wage rate as  =   + 1 −   ,where
 is the wage rate paid to workers on the
project;  is the proportion of the wage paid
that represents the opportunity cost of hiring
involuntarily unemployed labour;  is the
probability of hiring a person who is already
employed and 1- is the probability of
someone who is involuntarily unemployed
• You can make an assumption on  , but
Hughes estimated it as follows  = 1 −

+1, where
 ∙ is evaluated in radians,  is the
unemployment rate in a region,  is the
historical minimum of the unemployment rate
in the region,  is the historical maximum
of the unemployment in the region
•  can also be set by assuming values, but
Pinfold proposed the following estimate  =
 1 −  − UI 1 −  , where  is the
wage rate, UI is unemployment insurance
benefits,  is the tax on wages and  is the
tax rate on UI benefits.
Choosing and Computing a Discount

=1 1+  ,
• Recall the NPV =
where r is the
discount rate and B and C represent benefits and
costs, respectively.
• The NPV will depend on r as well as benefits and
– a smaller discount rate will lead to larger values of the
NPV, large values of the discount rate lead to smaller
values of the NPV
– a discount rate of 0 means that society weights the
future equally to the present, thought to be
“altruistic” discount rate
• Marginal rate of time preference
– Consider whether someone wants a $1 today versus
– Whether someone picks to have the $1 today or
tomorrow reflects their time preference, or how they
trade off between these alternatives
– For example, suppose you have the choice of $1000
today or $1200 one year from today, if you pick $1000
today then your rate of time preference is 20%; you
would have a stronger preference for having
something today.
• Can formalize the idea of time preference and
choosing between today and tomorrow with
the following model.
• Suppose individuals choose between
consumption today and tomorrow, denoted
1 and 2 subject to a lifetime budget
• Assume that individuals have preferences over
consumption today and tomorrow
• The individual’s problem can be written as
max  1 , 2   1 +
= ,
where  is the interest rate and T is the present
value of income over the individual’s lifetime
(periods 1 and 2 in this example).
We’ll discuss the solution to this problem in
graphical terms,
• Absolute value of slope of the indifference curve
measures the rate at which individuals are
indifferent between substituting current
consumption for future consumption, i.e., the
MRS between consumption this year and
consumption next year, where  = 1 + , and
 is the marginal rate of time preference.
• An equilibrium for this problem is where the rate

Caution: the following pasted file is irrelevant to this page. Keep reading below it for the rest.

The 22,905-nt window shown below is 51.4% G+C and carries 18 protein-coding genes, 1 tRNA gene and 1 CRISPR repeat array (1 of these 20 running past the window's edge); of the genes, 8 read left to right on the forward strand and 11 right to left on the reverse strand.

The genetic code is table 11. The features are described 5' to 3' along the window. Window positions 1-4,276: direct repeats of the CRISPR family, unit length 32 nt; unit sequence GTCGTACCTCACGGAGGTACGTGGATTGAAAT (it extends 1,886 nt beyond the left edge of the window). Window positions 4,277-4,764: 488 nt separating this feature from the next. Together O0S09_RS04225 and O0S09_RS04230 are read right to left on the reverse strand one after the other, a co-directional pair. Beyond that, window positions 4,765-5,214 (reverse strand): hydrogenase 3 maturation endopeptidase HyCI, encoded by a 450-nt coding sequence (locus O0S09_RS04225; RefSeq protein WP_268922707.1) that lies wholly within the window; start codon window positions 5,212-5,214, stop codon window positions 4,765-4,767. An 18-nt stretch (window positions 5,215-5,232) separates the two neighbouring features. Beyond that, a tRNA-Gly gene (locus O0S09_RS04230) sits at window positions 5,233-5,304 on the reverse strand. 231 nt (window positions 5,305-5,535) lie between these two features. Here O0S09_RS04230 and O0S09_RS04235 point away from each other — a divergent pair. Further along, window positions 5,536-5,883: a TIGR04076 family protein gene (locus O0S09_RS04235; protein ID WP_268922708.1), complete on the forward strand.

at which people are willing to trade consumption
today and tomorrow equals the price of moving
consumption allocations, i.e., the interest rate
• An equilibrium, will occur when the indifference
curve is tangent to the budget line, i.e., where
1+ =1+
• If you can freely borrow then you can shift
consumption to the future until the MRTP falls to
the interest rate you must pay
– If  >  then save and reduce consumption today
– If  <  then borrow and increase consumption today
• In a prefect capital market  = 
• Investment demand
- Looks at firms making
investment decisions
- Assumes perfect capital
- A firm has a variety of
investment projects to
select from which have
different rates of return
associated with them.
• supply of funds for
investment is provided
by individual saving
• if rate of interest > rate
of time preference then
• represented by
Aggregate savings
• Market equilibrium
occurs where supply of
savings schedule equals
the demand for
investment funds,
where rate of return
equals the rate of time
preference; the
equilibrium point is the
market interest rate
• The previous equilibrium is based on the
assumption of prefect capital markets.
• Generally, the real world is not comprised of
perfect capital markets since there are
distortions, e.g., taxes, risk, gov’t borrowing,
which all drives wedges between market and
social outcomes, and, consequently, society
can end up with under investment.
Market Equilibrium with Distortions
• On previous slide 0 and 0 represent investment
demand and supply of funds without taxes
• Introduction of taxes (both corporate and
personal) shifts back the investment demand and
supply of funds curves, denoted by  and 
• With taxes the market clearing interest rate
would be 
– The marginal return on investment before taxes would
be  , the opportunity cost of forgone investment
– The marginal rate of return on savings after taxes
would be 
• Suppose the government undertakes a new
project/program that it funds by borrowing.
– This would shift out the demand for funds, 
shifts out to ’
– Private sector investment falls by ∆, crowding
out effect
• Arnold Harberger using this framework suggests
the following estimate of the social discount rate:
 =  + 1 −  
ℎ  =
 1 −  =
∆ + ∆
∆ + ∆
• Some empirical evidence suggests that savings is
not very sensitive to interest rates, which implies
that the savings schedule would be relatively
inelastic (i.e., vertical), so that ∆ ≈ 0 and 1 −
 ≈ 0 and a ≈ 1 , which implies that  = 
• Another approximation to social discount rate would
• Some argue in favour of  as an approximation to
social discount rate because social discount rate
should be rate at which individuals should be willing